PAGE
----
From the reports of the case it is clear the garments sold by Dunnes were virtually the same – according to Karen Millen, if two women walked into the room the initial impression would be that they are wearing the same shirt. Dunnes” response to this was that the designs in question were “very common” and not original, and therefore copying them was not an infringement. Karen Millen”s lawyers argued that if Dunnes were correct, there would be a licence to plunder other people’s designs and to produce pirated copies as soon as possible, except in cases of “groundbreaking” designs.

With regards to the Karen Millen “faux shrug cami top” design, Dunne”s argument was that it was available in the marketplace before Karen Millen shops launched their version in December 2005, and the concept had been around since the early twentieth century and could be found in fashion items in the 1930s, 1950s and up to the 1990s. The garment was used during warm-up routines by ballet dancers and in the 1990s was integrated into jumpers and tops, and according to Dunne”s, it was “too commonplace to feature on the catwalk” and did not create a different overall impression” from similar tops.

Ms Justice Mary Finlay Geoghegan, in rejecting Dunnes” argument that the Karen Millen designs were commonplace and did not deserve protection under the EU regulation, found that Karen Millen”s designs had novelty and individual character having regard to the colour, texture and material used in the garments. These created a different overall impression on someone who knew about fashion from designs that had been on sale in previous years.

The importance of trade marks to fashion labels

In marked contrast to the infrequent use made of registered designs within the fashion industry is the widespread use made of trade marks. Building up a brand name provides valuable equity and protection to a designer, affording opportunities to capitalise on this even more if the brand is successful by moving on to create a lifestyle brand covering a wider range of goods than clothing which is in class 25 – such as leather accessories in class 18 and perfumes and cosmetics in class 3. Recent cases have shown the importance of keeping the trade mark portfolio under constant review to ensure wide protection is secured for the mark by registering all applicable goods classes that the label is likely to need, and to prevent other designers or retailers from successfully applying for similar labels in classes of goods that you will need protection for.

For example, Emilio Pucci”s registration in class 25 for clothing was inadequate grounds to oppose the successful registration by Kavanagh of the trade mark “Pucci” of leather and imitation leather goods, clothing and accessories for pets in class 18 and cosmetics, shampoos and materials for grooming of pets in class 3. This is a highly undesirable development for a brand such as Emilio Pucci, which might well have wanted to extend its own registrations into those very classes, and will now be unlikely to be able to do so. Nor is this an isolated case. There are numerous other examples on the trade mark registers of the danger of treating a trade mark registration as a one- off matter which can be forgotten about once effected.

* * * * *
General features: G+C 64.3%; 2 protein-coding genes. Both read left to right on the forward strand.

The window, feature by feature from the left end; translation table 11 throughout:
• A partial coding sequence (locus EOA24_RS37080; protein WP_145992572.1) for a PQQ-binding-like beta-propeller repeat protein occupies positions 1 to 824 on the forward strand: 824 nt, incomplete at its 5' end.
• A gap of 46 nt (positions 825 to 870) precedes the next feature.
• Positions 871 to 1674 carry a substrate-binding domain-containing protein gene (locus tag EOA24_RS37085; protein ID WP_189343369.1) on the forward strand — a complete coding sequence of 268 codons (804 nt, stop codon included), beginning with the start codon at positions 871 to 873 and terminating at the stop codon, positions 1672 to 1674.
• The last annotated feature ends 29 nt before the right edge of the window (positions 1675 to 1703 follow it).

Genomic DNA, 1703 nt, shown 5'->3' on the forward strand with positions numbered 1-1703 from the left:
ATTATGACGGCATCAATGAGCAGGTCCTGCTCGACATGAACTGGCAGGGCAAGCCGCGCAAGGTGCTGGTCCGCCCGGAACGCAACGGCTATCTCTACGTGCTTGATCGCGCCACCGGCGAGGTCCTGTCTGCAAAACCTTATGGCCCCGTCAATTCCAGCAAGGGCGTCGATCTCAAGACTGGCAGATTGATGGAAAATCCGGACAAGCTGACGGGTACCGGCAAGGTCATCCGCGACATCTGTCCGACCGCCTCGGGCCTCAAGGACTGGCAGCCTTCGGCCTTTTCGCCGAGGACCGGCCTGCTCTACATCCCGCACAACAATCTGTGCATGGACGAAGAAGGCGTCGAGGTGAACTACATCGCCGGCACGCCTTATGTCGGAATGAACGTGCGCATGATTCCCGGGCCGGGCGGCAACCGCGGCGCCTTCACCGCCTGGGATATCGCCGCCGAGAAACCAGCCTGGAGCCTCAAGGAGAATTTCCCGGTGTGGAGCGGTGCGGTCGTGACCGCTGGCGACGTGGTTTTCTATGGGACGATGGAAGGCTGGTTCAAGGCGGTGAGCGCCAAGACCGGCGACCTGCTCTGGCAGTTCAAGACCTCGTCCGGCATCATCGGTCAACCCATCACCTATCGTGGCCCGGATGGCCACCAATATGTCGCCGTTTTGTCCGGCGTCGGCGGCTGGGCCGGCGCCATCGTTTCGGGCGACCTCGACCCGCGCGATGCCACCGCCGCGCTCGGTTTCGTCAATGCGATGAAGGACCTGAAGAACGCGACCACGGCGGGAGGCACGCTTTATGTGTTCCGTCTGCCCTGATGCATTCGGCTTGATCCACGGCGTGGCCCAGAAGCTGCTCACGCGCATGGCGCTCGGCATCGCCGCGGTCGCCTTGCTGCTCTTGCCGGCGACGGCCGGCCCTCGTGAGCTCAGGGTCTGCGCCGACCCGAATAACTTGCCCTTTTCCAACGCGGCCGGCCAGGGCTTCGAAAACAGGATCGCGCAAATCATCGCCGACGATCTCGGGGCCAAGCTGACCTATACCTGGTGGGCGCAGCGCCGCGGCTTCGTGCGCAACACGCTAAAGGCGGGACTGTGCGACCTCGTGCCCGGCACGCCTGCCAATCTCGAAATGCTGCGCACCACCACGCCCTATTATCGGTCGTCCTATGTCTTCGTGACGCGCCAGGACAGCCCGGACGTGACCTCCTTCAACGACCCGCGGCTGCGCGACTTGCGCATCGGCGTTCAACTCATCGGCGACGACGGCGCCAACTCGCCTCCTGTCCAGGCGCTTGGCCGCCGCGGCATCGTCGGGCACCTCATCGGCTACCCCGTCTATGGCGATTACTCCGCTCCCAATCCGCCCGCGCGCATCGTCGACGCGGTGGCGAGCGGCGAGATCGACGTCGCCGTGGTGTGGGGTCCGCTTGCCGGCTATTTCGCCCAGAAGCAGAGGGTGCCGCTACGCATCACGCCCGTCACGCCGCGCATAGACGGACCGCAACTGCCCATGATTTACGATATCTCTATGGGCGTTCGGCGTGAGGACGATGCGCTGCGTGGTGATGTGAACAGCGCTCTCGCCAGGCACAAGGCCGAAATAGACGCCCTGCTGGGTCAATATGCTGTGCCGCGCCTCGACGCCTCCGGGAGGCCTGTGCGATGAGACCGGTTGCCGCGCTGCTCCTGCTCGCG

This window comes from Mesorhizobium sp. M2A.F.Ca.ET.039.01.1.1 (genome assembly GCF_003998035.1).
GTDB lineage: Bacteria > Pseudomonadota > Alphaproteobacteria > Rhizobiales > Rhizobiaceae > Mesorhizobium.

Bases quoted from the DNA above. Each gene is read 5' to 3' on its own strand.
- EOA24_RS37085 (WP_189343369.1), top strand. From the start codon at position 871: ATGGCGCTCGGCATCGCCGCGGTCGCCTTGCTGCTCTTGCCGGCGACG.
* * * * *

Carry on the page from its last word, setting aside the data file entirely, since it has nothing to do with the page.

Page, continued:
Interestingly, the fashion industry presents an anomaly to the traditional justification for having strong IP laws. By giving the creator of a work the exclusive right to exploit the work and protect it from exploitation by others, the State rewards and encourages the creator to further creativity. Copying is generally accepted as stifling creativity and innovation. In most industries action would be taken to stamp out copying. However, the fashion industry is the exception to this rule. Despite widespread copying, particularly by high street retailers using catwalk designs, the law is rarely used to stop copying, and yet innovation continues to thrive and new designs continue to be produced. Arguably this culture of limited controls on copying benefits designers, who produce new designs inspired by the work of others, so creating a virtuous cycle of continuous creativity at an ever faster pace.

NOTE: Since this article was written (Jan 2008) we have heard that Dunnes is appealing the High Court decision.